Brunner and Mond decided to build their factory at Winnington, near Northwich, Cheshire on land owned by Lord Stanley of Alderley. This was sited on the River Weaver which allowed for the transport of the raw materials and finished products to and from the works. Lord Stanley insisted on selling the house, Winnington Hall, as well as the surrounding land, as part of the deal. The purchase was completed in 1873, and for a time both Mond and Brunner lived separately in the wings of the hall. The early years were extremely difficult, initially in getting the plant to work efficiently and then in selling the soda ash. It was not until 1878 that success was achieved when they outsold their competitors and were producing their products more cheaply. In 1881, the partnership was converted into a limited company with capital assets listed at £600,000 and the founders became managing directors for life. In 1891, Brunner became the chairman and retained that position until April 1918, 14 months before his death. However by then his duties were being increasingly performed by his son, Roscoe.
After its slow start, Brunner Mond & Company became the wealthiest British chemical company of the late 19th century. On its merger with three other British chemical companies to form Imperial Chemical Industries (ICI) in 1926, it had a market capitalization of over £18 million. Brunner's sobriquet, "Chemical Croesus", was given to him by The Times. He was a paternalistic employer and went to great lengths to improve the situation of his employees. Measures introduced by Brunner and Mond were shorter working hours, sickness and injury insurance, and holidays with pay.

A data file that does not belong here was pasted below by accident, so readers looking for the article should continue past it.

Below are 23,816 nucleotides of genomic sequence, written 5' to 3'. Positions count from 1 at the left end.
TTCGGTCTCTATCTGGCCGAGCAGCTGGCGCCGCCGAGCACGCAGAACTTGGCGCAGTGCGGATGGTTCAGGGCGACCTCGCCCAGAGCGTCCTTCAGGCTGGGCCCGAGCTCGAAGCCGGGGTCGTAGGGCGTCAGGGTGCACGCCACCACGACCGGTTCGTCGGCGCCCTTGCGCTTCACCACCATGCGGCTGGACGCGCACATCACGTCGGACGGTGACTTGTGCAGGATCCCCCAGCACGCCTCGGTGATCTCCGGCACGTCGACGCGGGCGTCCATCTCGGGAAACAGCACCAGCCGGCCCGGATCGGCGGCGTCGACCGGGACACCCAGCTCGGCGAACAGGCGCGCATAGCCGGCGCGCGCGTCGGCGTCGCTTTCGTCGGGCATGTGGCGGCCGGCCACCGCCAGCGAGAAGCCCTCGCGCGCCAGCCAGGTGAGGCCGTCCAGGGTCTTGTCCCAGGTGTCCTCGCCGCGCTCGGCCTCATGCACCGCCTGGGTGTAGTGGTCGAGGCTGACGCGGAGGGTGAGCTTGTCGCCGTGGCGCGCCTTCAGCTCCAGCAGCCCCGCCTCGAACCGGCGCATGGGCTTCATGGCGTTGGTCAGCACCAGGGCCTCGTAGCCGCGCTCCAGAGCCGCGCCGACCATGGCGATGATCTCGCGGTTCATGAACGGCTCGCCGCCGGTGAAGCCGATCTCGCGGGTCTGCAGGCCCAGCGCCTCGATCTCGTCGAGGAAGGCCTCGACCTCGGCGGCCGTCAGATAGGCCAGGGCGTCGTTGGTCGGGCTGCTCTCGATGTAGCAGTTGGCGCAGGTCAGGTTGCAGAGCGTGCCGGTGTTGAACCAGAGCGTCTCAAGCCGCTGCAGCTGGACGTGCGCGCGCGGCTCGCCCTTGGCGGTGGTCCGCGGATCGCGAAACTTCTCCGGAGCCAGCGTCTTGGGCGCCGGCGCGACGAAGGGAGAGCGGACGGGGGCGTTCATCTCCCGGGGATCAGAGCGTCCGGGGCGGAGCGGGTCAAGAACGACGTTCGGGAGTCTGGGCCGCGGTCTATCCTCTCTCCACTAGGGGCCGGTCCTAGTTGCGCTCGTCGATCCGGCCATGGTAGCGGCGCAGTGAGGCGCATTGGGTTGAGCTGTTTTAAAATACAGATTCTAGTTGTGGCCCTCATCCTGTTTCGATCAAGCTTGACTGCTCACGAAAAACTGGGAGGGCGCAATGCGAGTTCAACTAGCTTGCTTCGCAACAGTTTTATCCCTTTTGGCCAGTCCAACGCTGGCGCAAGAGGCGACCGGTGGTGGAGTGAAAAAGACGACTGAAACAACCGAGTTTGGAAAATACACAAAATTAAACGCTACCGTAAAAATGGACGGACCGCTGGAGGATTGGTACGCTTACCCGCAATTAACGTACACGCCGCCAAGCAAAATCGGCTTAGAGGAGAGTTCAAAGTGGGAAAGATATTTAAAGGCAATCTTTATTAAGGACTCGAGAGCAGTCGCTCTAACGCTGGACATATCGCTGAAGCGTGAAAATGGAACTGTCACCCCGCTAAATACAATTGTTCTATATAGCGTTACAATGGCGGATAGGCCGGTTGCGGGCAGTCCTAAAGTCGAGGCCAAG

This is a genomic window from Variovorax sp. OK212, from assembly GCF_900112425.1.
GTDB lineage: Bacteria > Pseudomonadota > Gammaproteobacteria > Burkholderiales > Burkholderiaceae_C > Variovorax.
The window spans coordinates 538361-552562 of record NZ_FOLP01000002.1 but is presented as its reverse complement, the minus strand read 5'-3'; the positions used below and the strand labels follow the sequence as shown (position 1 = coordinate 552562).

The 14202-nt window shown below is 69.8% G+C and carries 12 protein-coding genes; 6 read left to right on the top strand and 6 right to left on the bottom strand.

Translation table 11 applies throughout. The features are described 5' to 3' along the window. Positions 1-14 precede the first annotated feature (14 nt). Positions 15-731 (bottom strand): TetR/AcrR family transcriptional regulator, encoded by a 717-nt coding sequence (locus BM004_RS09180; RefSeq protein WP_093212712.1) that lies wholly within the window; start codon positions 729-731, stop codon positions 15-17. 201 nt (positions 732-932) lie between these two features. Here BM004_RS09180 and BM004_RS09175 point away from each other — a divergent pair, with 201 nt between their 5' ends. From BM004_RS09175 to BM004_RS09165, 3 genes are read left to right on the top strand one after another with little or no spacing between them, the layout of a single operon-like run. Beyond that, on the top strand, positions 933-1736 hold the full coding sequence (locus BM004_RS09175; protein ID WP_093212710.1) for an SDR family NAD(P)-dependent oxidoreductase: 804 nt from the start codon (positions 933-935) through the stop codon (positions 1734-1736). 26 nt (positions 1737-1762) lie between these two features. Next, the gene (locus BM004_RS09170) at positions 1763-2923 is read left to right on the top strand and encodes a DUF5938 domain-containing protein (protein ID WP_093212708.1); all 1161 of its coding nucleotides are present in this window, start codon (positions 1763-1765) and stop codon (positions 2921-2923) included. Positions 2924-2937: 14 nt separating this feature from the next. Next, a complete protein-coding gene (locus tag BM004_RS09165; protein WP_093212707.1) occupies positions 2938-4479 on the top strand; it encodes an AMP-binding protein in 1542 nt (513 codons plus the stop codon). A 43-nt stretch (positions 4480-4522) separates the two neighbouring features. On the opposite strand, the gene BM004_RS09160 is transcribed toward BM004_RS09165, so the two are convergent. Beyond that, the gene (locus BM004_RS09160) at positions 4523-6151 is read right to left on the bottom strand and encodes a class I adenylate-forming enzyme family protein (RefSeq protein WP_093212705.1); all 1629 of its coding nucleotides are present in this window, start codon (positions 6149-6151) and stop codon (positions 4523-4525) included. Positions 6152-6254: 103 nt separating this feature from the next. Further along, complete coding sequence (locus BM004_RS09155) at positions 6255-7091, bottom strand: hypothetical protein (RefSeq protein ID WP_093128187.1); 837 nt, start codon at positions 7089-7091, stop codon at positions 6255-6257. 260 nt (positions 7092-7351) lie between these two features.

During the years he was working at Hutchinson's in Widnes, Brunner was developing his political interests. He joined the Widnes chapter of the National Education League and became its secretary in 1872. This gave him the opportunity to come into contact with Liberals from Liverpool and other parts of the country. Soon after moving to Northwich Brunner became more practically involved with education locally, in particular with the British School in the town. He later served on its board of governors and also on the local sanitary authority. As a result of the Redistribution of Seats Act 1885 the parliamentary constituency of Northwich was created and Brunner offered himself as a candidate for the Liberal Party. In his speech for the position he expressed support for the disestablishment of the Church of England, for reform of property laws, for Irish Home Rule and for compensation for those whose properties had been damaged by the pumping of brine from the salt mines in the area. During the campaign he was heckled because he had a foreign-sounding name. He responded "My father was a Swiss, my mother was a Manx woman, I was born in Liverpool, my nurse was Welsh: is that Cheshire enough for you? At the general election on 1 December 1885 Brunner beat William Henry Verdin, his Conservative rival, with a majority of 1,028.